Monday, November 5, 2018
By RENALDO DORSETT
Tribune Sports Reporter
THE first Caribbean Tip-Off Classic gave some of the country's top basketball players at the prep level an opportunity to return home and showcase their skills against some of the best in international and local talent.
Three days of nearly nonstop play between 15 teams concluded last night at the Kendal Isaacs Gymnasium.
Brewster Academy (New Hampsire, USA) featured Kai Jones, BC Christian Academy (British Colombia, Canada) featured Sammy Hunter, Leroy Adderley and Deante Dean, while Redemption Christian Academy(New York, USA) was led by Bahamian head coach Tristian Wilchcombe and featured Makarious Russell.
Other visiting teams include defending national champions Putnam Science Academy (Connecticut, USA), St Thomas Moore (Connecticut, USA), Ridley College Prep (Ontario, Canada), Rise Prep (Ontario, Canada), Crestwood College Prep (Ontario, Canada) and Helsinki Basketball Academy (Finland).
Local Bahamian teams included St. George's and Tabernacle Baptist out of Grand Bahama along with Anatol Rodgers, St. Augustine's and CI Gibson.
Jones, a consensus four-star recruit and Texas Longhorns commit, averaged 12.7 points, 6.7 rebounds and 4.7 blocks per game over the course of the event.
"It feels good to be back, the past three days have been sensational, I love playing with these guys and I'm glad we got all of our wins" he said, "It's always great to play here and have this reminder. This is where I'm from where I'm born and raised, this is where I put in so much work in the gym and just being able to come here and show what I've been working on has been awesome."
Hunter, who recently committed to the Ole Miss Rebels, averaged 33 points and 8.3 rebounds per game.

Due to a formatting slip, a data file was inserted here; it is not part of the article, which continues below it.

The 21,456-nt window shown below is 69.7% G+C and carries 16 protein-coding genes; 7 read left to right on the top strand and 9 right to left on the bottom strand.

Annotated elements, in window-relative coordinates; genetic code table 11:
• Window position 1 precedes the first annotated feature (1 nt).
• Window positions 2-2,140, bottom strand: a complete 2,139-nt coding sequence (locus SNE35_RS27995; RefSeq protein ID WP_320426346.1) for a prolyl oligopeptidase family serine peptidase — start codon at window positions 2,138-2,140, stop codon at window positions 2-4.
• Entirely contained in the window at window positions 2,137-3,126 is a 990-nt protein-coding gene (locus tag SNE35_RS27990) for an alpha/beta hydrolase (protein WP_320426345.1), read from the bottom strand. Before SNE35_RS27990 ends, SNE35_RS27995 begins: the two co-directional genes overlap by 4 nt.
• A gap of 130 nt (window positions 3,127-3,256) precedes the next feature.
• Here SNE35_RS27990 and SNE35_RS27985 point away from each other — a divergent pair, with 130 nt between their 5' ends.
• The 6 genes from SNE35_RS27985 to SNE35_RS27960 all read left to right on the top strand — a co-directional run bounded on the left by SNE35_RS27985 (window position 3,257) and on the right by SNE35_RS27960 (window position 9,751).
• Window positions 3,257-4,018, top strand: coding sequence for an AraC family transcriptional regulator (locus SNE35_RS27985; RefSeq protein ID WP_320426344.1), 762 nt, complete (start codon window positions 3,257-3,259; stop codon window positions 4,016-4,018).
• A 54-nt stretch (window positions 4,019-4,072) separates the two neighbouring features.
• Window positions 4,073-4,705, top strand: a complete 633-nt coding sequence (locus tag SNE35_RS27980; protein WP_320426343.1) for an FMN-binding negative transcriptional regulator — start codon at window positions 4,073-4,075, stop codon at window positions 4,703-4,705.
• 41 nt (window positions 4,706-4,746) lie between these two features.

"It was good just to be able to get to play in front of family and friends. Everybody knows I'm an Ole Miss recruit so they try to go at me every time, but I don't have a problem with that it makes me go harder, it brings out the fire in," he said, "I'm still working on working on rebounding both sides of the ball, tightening up my handle and my jump shot, but this was just another great experience to set up the rest of the year. This showcase, it's good because it, shows that Bahamian basketball players can play with anyone. Basketball is universal, all we need is an opportunity."
Wilchcombe, a former student at St. John's College, has used his platform as the head coach at Redemption to establish a pipeline for Bahamian students with the skillset to compete at an elite level.
"This weekend was a great experience, great opportunity, leaving when I was 16 I didn't have this exposure and to be able to bring this type of event back to the Bahamas and for me to come back here was a blessing," he said, "I think basketball in the Bahamas is at an all-time high. At this event there were multiple NBA teams, multiple college coaches' and they're talking about this event being bigger next year. To have guys like Kai and Sammy come back here and play at home at this level is amazing and I hope we continue to take advantage of that."
The Caribbean Tip-Off Classic was presented by the Bahamas Basketball Federation, Caribbean Sports Travel and the Courtyard Marriott Hotel.
Steve Barnes, who has served as Technical Director of the BBF for six years, heads Caribbean Sports Travel.
"There's a lot of work to be done. It's still in the early stages but we're also gaining ground. There's a huge opportunity right now to brand Bahamas basketball and put it in the world stage. This concept came from just coming down and speaking to the people on the ground. People come in from the outside, make their money and leave but I never saw any local development being done. We thought there really was a place for us here and we could do a lot of different things. Our relationships were built with the people here and we wanted to be able to give back to the community. With everything we do, start with a Bahamian base and stay with that philosophy. We have several events planned and it was really important for us to do this first class and do this right," Barnes said, "I want it to become tied in with education and balance what these guys do on the court, with being able to qualify off the court. We can provide the exposure and opportunities bringing the coaches and scouts down, but you have to do your job in the classroom in preparing."